## Abstract

An intrinsic property of human motor behaviour is a trade-off between speed and accuracy. This is classically described by Fitts' law, a model derived by assuming the human body has a limited capacity to transmit information in organizing motor behaviour. Here, we propose an alternative foundation, based on the neurodynamics of the motor circuit, wherein Fitts' law is an approximation to a more general relationship. In this formulation, widely observed inconsistencies with experimental data are a consequence of psychomotor delay. The methodology developed additionally provides a method to estimate the delay within the motor circuit from the speed-accuracy trade-off alone.

A fundamental property of human motor behaviour is the trade-off between speed and accuracy in target directed movements (Woodworth 1899). This has been the subject of investigations for over a century and is classically described by Fitts' law (Fitts 1954), a relationship developed by applying the information theory of physical communication systems (Shannon & Weaver 1949) to the sensory-motor system. Although the model is robust, no adequate theoretical explanation of the underlying neurophysiology has been given.

Here, we propose an alternative formulation of Fitts' law based directly on a model of motor planning derived from delayed feedback, and show that widely observed and reported inconsistencies between the information-theoretic formulation of Fitts' law and experimental results are explained as a consequence of psychomotor delay. In the new formulation, the classical Fitts' law is an approximation to a more general relationship wherein nonlinear breakdown occurs for motor tasks having significant delay. The methodology, furthermore, provides an indirect estimate of the delay within the motor circuit from observations of motor performance using the natural relationship developed between the underlying physiology and the coefficients in Fitts' law.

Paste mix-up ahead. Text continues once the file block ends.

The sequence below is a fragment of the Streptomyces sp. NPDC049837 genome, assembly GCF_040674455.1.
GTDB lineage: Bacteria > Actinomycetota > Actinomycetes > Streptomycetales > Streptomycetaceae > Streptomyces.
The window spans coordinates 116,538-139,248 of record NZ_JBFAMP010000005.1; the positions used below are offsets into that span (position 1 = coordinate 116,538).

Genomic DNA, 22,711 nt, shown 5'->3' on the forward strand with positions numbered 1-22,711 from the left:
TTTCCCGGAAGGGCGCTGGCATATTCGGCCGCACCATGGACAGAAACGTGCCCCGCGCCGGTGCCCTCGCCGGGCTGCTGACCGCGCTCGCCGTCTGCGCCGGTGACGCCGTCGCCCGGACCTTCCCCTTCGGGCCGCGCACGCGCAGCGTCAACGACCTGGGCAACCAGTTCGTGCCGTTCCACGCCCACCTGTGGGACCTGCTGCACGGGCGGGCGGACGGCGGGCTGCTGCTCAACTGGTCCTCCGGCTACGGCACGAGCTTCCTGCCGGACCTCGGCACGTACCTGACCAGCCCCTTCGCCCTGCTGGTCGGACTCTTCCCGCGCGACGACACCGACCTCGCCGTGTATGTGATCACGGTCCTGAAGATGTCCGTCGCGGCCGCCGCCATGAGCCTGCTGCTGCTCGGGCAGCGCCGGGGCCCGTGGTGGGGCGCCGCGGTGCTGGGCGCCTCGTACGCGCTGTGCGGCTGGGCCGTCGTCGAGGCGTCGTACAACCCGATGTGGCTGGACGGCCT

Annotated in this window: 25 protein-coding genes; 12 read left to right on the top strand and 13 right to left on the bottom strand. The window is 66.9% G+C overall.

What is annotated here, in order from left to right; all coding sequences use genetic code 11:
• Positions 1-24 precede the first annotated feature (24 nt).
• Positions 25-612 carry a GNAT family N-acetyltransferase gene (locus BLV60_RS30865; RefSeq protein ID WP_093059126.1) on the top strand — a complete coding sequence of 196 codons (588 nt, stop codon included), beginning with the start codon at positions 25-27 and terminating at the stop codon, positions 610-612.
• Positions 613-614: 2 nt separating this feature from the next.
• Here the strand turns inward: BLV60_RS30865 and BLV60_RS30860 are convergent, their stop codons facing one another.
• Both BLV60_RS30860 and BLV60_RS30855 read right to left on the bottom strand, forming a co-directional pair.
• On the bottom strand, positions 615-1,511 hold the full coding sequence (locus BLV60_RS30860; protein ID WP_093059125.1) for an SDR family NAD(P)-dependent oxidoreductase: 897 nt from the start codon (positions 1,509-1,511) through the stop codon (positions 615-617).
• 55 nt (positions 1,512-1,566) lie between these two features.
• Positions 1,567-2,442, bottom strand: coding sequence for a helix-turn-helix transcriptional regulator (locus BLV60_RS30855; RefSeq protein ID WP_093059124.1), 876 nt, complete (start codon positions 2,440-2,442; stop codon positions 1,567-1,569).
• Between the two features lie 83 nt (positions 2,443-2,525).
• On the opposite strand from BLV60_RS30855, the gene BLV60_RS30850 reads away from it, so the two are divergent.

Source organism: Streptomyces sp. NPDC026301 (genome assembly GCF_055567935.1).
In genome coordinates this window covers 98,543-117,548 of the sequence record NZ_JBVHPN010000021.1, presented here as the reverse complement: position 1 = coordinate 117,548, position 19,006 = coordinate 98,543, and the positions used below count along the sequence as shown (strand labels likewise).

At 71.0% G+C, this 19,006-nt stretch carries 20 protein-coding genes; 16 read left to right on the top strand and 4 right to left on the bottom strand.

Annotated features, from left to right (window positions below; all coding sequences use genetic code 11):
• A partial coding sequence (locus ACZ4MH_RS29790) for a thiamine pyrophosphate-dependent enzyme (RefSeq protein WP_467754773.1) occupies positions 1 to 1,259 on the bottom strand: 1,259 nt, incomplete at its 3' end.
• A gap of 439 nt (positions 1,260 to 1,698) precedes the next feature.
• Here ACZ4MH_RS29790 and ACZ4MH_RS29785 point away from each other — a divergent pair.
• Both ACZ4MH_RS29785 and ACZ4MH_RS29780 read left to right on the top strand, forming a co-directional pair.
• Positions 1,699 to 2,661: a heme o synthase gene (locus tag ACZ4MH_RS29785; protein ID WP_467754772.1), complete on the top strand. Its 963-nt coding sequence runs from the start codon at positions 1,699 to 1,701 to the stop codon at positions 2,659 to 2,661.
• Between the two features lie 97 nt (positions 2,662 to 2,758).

## 1. The information-theoretic model

Fitts hypothesized that information is transmitted through the human sensory-motor ‘channel’ during motor tasks. However, the capacity of the channel to transmit information is limited so that for a particular limb, group of muscles, and particular kind of motor behaviour, the time to perform a task is proportional to the amount of information (in bits) required on average for controlling or organizing each movement. This quantity, known as the index of difficulty (ID) of a task, is quantified using the Shannon coding theorem with movement time (MT) as , where *A* is the amplitude of the movement and *W* is the tolerance or target width (MacKenzie 1989). The reciprocal of the proportionality constant represents the information ‘throughput’ of the motor channel in bits s^{−1}. Since Fitts' law unifies multiple measurements of MT across different conditions into the single constant , it is widely used as a single statistic describing motor performance (ISO 2002; Soukoreff & MacKenzie 2004).

Experimentally, where a model is built using linear regression, Fitts' law appears as , where both and are empirically determined. Although this linear relationship between MT and ID is extremely robust (with correlations usually above 0.95), the necessary inclusion of the non-zero *y*-intercept in Fitts' law is unexplainable within the theory. It is problematic since, ideally, the intercept should be (0,0) predicting 0 ms to complete a task requiring zero bits. For this reason, the intercept is often regarded as an ‘error’ term (Soukoreff & MacKenzie 2004). Several interpretations of non-zero *y*-intercepts exist, including: unavoidable delay in the psychomotor system (Fitts & Radford 1966) or extra feedback processing time; uncontrollable muscle activity at the beginning or end of the movement task (Mackenzie 1992); and reaction time (Fitts 1964).